Social Media and Depression: New Issues for a New Age


The arrival of social media has made an impact on people of all ages, all over the world. The ability to connect to others from anywhere allowed for existing friendships to flourish and new friendships to be made. But with such a positive impact came downfalls as well.

As social media has evolved, so has the use of it, and a competitive atmosphere can be easily found on networking sites such as Facebook, Instagram and even LinkedIn. A natural desire has led social media down a path that rewards liked posts, influential presences, and a new social hierarchy. No longer does status have to come from your place in the world, rather your place in the world of social media can define and create your status.

The Influence of Social Media on Mental Health

While the original intent of social media was based on creating connections, it has become so much more. The importance of social media in people’s lives has begun to rear its ugly head, and some of the following issues have made themselves present.

Fear or Feeling of Inadequacy
Social media lends itself to competition, and in this competition people find themselves comparing their lives to the lives of others. Social media influencers go out of their way to manipulate the content they post to create a positive persona and a glamorous life. Some people who see this frequently begin to devalue their own lives, creating a complex that leads them to believe that they are inadequate when compared to others.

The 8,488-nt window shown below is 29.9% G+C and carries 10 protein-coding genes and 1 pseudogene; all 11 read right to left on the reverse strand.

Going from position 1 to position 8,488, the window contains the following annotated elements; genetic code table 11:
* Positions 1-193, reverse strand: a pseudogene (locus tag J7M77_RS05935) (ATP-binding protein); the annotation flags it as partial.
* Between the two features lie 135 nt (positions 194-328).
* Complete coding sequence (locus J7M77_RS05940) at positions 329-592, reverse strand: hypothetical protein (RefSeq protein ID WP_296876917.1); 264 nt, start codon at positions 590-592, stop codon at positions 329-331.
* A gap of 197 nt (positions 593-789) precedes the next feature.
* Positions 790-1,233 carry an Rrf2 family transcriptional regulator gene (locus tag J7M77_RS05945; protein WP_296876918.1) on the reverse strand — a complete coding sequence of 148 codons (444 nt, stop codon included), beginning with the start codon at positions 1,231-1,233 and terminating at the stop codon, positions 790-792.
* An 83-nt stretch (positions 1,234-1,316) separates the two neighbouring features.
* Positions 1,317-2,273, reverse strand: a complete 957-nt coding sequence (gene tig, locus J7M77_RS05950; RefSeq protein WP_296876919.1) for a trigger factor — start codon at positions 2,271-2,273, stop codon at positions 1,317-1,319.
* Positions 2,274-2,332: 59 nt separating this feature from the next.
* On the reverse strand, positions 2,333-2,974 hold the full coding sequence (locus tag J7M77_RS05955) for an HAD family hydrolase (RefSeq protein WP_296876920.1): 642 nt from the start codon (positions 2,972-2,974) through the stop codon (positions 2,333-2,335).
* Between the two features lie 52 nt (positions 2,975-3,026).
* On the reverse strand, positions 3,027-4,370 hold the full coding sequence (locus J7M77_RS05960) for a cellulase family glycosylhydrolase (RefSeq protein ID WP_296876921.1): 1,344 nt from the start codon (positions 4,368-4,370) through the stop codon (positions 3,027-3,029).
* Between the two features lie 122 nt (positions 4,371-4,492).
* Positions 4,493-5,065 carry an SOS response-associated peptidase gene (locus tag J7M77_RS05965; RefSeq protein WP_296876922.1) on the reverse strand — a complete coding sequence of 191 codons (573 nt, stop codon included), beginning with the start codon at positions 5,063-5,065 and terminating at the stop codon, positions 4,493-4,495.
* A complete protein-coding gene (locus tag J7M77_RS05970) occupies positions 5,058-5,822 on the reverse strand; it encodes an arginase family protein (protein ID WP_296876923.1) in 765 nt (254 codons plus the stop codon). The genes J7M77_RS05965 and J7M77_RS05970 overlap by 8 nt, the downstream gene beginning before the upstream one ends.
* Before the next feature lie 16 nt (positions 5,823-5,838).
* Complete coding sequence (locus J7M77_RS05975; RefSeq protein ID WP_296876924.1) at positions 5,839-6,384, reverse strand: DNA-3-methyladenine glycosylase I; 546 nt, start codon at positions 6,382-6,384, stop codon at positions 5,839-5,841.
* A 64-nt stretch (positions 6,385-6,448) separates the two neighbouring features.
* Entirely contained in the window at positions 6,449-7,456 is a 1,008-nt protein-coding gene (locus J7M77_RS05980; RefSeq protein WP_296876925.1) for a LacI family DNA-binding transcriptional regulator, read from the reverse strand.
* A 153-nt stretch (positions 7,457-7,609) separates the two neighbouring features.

Originally meant to connect people from far away, social media has begun to do quite the opposite. Studies have found that the more people use social media, the more lonely and isolated they tend to feel, and as they reduce that use the effect is reversed. This fabricated sense of loneliness can also lead to the fear of missing out, or FOMO, which increases the isolation felt by the user.

With the rise of social media came a generation that was raised by it, much like younger generations are said to have been raised by television. This social structure created new forms of contact, and with it came a new type of bullying. Younger people who use social media have often cited seeing or experiencing cyberbullying on the platforms. Like traditional bullying, this can cause issues with self-worth. The main difference is that the bullies have access to their victim more readily, and almost constantly.

The Takeaway

While social media can be seen as a genuinely positive form of socialization, the growth of the platforms that allow for online socialization have begun to allow for experiences that have a negative impact on mental health. The three issues spoken about today are only the tip of the iceberg. Generally, it can be shown that with increased social media usage comes an increased likelihood of depression. If you think you’re falling prey to this, consider limiting your use and speaking to a professional.